Celestia has a wide variety of object types, including everything as tiny as satellites to massive galaxies millions of light-years across. Practically any and all of them can be added to Celestia. However, it takes some knowledge to do this accurately. Depending on the object, you may need some knowledge of Celestia and SSC/STC/DSC file, astronomy, modeling, programming, and/or general computer knowledge.
Therefore, the following pages have been made to help people create scientifically accurate add-ons.
Table of contentsEdit
These tutorials are split into three sections: Solar System objects, extrasolar objects, and deep-sky objects. To use a tutorial, look at that page, and if they exist, any pre-requisite tutorials.
1. Creating Solar System Objects
- Asteroids (basic): Adding simple asteroids to Celestia. Once you have read this tutorial, you can progress to the next four:
- Comets: Adding comets to Celestia.
- Asteroids (advanced): More advanced aspects of asteroid-making in Celestia. This page includes how to prepare models of asteroids, how to calculate the approximate color of an asteroid, how to orientate the asteroid so it rotates correctly, and how to add asteroid satellites.
- Moons: Adding natural satellites around objects in Celestia.
- Near-Earth Asteroids: Making asteroids whose orbits get perturbed in Celestia.
2. Creating Extrasolar Objects
- Stars: Adding stars to Celestia. Once you have read this tutorial, you can progress to the next two:
- Star Systems: Adding binary stars and multiple star systems to Celestia.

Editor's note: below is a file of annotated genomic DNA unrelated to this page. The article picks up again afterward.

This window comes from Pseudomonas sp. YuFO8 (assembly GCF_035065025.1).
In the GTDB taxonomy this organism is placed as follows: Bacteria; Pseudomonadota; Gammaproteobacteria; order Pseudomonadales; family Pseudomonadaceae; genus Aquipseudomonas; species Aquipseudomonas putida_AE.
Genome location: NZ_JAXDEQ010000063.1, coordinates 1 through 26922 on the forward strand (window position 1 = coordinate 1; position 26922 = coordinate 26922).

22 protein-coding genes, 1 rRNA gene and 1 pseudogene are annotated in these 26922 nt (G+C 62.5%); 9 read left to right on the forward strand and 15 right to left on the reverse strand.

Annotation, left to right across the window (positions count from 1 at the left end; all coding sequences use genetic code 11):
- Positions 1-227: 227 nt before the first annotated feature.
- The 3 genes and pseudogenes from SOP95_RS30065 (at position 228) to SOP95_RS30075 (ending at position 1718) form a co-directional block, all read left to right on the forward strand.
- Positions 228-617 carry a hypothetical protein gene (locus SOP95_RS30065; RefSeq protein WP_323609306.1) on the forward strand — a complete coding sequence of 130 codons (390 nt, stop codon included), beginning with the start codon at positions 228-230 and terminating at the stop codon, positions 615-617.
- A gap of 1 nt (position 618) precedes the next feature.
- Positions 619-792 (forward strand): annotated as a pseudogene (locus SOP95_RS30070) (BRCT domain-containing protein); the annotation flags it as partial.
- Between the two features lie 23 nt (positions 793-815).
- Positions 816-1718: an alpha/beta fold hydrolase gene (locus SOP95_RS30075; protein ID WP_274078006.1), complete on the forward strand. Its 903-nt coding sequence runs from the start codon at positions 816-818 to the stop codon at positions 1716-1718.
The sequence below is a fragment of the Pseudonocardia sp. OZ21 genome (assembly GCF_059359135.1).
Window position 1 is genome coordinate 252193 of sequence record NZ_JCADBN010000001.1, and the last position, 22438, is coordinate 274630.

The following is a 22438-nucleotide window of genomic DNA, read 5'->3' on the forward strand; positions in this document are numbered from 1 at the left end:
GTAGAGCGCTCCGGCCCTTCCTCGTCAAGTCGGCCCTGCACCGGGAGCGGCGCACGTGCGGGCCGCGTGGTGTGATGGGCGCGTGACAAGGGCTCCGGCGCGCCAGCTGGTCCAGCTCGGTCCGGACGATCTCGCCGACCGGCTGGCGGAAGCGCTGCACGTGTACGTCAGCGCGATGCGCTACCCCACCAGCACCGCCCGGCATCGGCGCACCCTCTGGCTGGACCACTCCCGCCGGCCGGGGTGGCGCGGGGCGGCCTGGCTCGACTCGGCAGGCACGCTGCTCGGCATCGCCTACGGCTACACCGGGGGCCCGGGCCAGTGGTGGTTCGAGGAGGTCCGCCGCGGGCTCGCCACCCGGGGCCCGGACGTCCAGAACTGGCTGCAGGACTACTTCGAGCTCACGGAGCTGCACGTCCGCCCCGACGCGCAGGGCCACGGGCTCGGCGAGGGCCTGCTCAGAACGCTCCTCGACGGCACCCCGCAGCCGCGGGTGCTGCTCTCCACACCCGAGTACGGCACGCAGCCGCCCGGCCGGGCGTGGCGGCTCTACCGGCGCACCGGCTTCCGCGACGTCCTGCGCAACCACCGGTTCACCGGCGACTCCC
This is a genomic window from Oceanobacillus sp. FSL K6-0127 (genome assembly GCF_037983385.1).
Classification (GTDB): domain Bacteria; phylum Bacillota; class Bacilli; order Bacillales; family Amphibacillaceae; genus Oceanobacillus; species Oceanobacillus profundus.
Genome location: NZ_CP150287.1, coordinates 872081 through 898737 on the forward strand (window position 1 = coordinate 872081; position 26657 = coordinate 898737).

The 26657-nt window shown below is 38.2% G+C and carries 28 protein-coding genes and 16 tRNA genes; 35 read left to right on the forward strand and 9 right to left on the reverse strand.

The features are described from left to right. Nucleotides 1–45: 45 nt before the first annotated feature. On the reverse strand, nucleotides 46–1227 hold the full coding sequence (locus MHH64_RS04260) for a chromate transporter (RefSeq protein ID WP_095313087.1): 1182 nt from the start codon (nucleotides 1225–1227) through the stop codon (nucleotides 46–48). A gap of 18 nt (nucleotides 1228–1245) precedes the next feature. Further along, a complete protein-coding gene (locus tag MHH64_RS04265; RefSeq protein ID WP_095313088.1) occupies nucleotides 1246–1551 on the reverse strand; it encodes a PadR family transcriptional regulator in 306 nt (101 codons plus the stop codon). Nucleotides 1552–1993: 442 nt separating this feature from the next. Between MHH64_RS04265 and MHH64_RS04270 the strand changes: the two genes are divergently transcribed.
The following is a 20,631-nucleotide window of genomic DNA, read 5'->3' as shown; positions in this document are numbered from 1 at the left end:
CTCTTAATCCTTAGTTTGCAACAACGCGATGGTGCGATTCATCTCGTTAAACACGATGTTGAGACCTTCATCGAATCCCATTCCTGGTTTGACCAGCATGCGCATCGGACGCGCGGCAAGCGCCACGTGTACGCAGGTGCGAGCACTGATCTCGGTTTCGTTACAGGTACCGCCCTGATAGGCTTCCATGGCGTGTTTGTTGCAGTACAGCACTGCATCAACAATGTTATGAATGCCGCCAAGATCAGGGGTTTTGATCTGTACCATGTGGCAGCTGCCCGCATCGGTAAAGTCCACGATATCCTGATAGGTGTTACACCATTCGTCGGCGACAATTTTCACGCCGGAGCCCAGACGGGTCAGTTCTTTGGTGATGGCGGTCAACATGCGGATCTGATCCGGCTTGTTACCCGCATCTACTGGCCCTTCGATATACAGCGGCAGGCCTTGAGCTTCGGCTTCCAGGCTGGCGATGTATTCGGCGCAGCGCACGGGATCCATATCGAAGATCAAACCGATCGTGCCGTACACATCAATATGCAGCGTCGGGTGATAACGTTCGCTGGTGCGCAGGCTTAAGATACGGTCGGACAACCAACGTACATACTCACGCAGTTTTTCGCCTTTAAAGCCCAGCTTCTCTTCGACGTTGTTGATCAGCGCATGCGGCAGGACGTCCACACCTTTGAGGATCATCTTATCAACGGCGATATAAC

- Exoplanets: Adding exoplanets to Celestia.
3. Creating Deep-Sky Objects
However, before you start making add-ons to Celestia, there are a few things that are useful/essential to know, detailed below.
What are add-ons?Edit
Add-ons are files that you can install that modify Celestia in some way. Often they will include new objects, or they may include better or higher-resolution textures for existing objects.
Add-on files typically contain the following:
- An SSC, STC, and/or DSC File. These are simply plain text files where the
.txtsuffix has been renamed to
.dsc. In them, they contain instructions that Celestia uses to draw objects.
These can be edited by any plain text editor, such as Notepad++ or TextEdit. Be aware, however, that some text editors such as TextEdit will naturally turn use "smart quotes". These are a different symbol than the typical quotation marks used in most code, and computer files made with them tend to not work. Fortunately, these can be usually be changed in the preference menus.
They may also contain:
- Models. These tell Celestia the shape of the object.
- Textures. These are images that Celestia uses to actually render the objects.
Add-ons will typically contain a text file called "README.txt". In it, they will often say to "move this file to the extras directory". What does this mean? Well, to show all of the stars, planets, and other astronomical objects, Celestia reads files from a folder in your computer, called "Celestia" if you're on a Windows or Linux system or "CelestiaResources" if you're on a Mac.
How do I install add-ons?Edit
On Windows or Linux, open the "Celestia" directory and you'll see the "extras" directory right there. If you're on a Mac, right-click on the Celestia app and click on "Show Package Contents". Then, go to "Contents" → "Resources" → "CelestiaResources". All the stuff in this folder (such as the "data" folder, "models" folder, "celestia.cfg", etc.) is used by Celestia to render objects. There is also a folder in there called "extras". When instructions tell you to move a file to the "extras directory", they are talking about this file.
So to recap: to install an add-on, simply move it to the "extras" folder.
A good place to download add-ons is the Celestia Motherlode. Here, there are literally gigabytes of add-ons, including everything from ultra-high-resolution textures of the Earth to distant galaxies and nebulae.
The Celestia Motherlode also has a more detailed guide on installing add-ons here: Add-on Installation.